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Auto-Bailout Backfire: Does Sanders Have Antidote To Negative Politics?

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Reprinted from Campaign For America's Future

Bernie Sanders
Bernie Sanders
(Image by Gage Skidmore)
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Politicians and campaign consultants, listen up. There is a lesson to learn from Michigan's Democratic primary upset: Voters are tired of having their intelligence insulted by cynical politicians using 90's-style "gotcha' politics."

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"Gotcha politics" is a tactic where a politician attempts to lure or entrap an opponent by use of a supposed fact, gaffe, mistake or statement that makes it appear the opponent is a hypocrite or untrustworthy. Then the politician "pounces," hence the term "gotcha."

Just two days before the Michigan primary, Hillary Clinton tried to use this cynical tactic on Bernie Sanders. During the Flint debate she said, "I'll tell you something else that Senator Sanders was against. He was against the auto bailout."

Tuesday's post, "Auto Bailout Controversy: 'Gotcha' Politics vs. Building Trust" wondered if the long-term costs of cynical politics outweighs potential short-term gains:

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"This kind of '90's-style' politics is a 'scorched earth' tactic, leaving little goodwill in its wake. In the short term it might gain votes, even win a primary, but those votes bring with them longer-term costs.

"Over time, as the fact-checking of Clinton's 'gotcha' accusation unfolds, Clinton risks increasing voters' perception that she has a 'trust' problem. Winning a primary with a tactic that risks increasing voter perception that she can't be trusted could cost her.

"...The stakes are very high in this election, and if Clinton is the nominee she is going to need goodwill -- and all the votes she can get. Isn't there a higher road with lower risks that Clinton can follow in this campaign?"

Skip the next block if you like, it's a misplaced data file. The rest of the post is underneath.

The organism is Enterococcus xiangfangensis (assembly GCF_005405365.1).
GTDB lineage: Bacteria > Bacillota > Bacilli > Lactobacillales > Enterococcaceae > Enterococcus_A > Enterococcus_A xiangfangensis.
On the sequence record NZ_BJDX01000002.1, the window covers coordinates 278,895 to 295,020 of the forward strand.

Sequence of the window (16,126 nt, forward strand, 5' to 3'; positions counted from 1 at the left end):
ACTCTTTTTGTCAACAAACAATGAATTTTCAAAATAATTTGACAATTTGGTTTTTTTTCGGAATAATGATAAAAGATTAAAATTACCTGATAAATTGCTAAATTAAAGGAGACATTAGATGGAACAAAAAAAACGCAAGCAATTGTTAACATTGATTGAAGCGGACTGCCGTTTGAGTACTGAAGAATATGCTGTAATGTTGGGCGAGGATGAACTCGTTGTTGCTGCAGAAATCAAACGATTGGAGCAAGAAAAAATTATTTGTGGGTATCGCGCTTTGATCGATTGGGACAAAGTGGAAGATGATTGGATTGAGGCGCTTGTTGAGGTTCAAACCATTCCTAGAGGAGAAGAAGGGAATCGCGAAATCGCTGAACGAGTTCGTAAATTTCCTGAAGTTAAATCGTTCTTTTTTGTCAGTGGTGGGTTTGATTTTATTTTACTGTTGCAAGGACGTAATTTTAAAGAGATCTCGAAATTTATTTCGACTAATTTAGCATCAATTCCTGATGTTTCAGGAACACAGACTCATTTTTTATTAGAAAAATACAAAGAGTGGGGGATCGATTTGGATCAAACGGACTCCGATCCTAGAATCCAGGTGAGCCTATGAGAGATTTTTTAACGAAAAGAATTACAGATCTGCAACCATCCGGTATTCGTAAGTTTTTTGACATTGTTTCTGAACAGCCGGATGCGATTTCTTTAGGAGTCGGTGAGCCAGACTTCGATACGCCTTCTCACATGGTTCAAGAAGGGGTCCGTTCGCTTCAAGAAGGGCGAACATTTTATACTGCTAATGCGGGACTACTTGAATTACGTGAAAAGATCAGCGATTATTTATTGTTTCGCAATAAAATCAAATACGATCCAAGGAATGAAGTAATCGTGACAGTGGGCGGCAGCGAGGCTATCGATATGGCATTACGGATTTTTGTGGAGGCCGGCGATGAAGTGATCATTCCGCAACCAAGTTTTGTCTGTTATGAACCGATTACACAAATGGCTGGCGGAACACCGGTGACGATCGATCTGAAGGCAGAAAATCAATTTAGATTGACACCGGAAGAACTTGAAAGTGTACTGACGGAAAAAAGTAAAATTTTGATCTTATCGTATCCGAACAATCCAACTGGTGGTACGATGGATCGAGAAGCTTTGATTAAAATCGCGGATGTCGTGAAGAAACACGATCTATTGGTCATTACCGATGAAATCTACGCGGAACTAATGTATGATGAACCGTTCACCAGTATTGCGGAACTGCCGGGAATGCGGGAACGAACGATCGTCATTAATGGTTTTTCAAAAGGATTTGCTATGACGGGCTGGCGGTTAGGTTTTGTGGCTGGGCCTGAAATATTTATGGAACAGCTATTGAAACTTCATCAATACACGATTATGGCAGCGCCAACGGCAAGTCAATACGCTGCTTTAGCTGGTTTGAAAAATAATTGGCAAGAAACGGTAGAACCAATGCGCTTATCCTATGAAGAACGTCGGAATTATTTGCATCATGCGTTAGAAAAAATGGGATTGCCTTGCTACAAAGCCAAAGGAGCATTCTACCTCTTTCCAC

Gotcha Politics Backfired On Clinton

It seems there are short-term costs to this kind of negative politics now as well. Clinton's attempt to mislead voters not only didn't work, it looks like it may have backfired and cost her votes in the primary itself. The voters Clinton was attempting to win over -- auto workers -- knew darn well that Bernie Sanders was on the side of auto workers and had been for a very long time. Michigan voters appear to have resented the attempt to mislead them.

A quick trip around Google shows that Sanders has been there for the auto workers for years, decades even, and auto workers knew that:

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In August 2015 at the United Auto Workers Community Action Conference, "Bernie Sanders addressed the annual conference about the importance of workers' rights and the important issues that, as he said, many of his colleagues do not address."

Sanders' relationship with the UAW goes back much further than that. Here are his ratings at Vote Smart: Bernard 'Bernie' Sanders's Ratings and Endorsements on Issue: Labor Unions:

1996 United Auto Workers -- Positions on Workplace Rights 100%
1997 United Auto Workers -- Positions 100%
1998 United Auto Workers -- Positions 92%
1999 United Auto Workers -- Positions 100%
2000 United Auto Workers -- Positions 100%
2001 United Auto Workers -- Positions 92%
2002 United Auto Workers -- Positions 100%
2003 United Auto Workers -- Positions on Workplace Rights 93%
2004 United Auto Workers -- Positions 93%
2005 United Auto Workers -- Positions 93%
2006 United Auto Workers -- Positions 100%
2007 United Auto Workers -- Positions 100%
2009 United Auto Workers -- Positions 100%

There is also anecdotal evidence that the tactic backfired. For example, Noam Scheiber, a New York Times labor reporter with a finger on the pulse of the UAW, tweeted "Have heard from plugged-in labor source that UAW worked v. hard for Bernie in MI. Thought Hillary totally misrep'd his auto bailout vote." He also tweeted, "UAW liked Bernie on trade to begin with, then was backlash to Hillary portraying him as anti auto-bailout. Got UAW folks very revved up."

Robert Borosage, writing in "March Madness: Sanders Takes Michigan in Huge Upset":

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Dave has more than 20 years of technology industry experience. His earlier career included technical positions, including video game design at Atari and Imagic. He was a pioneer in design and development of productivity and educational (more...)
 

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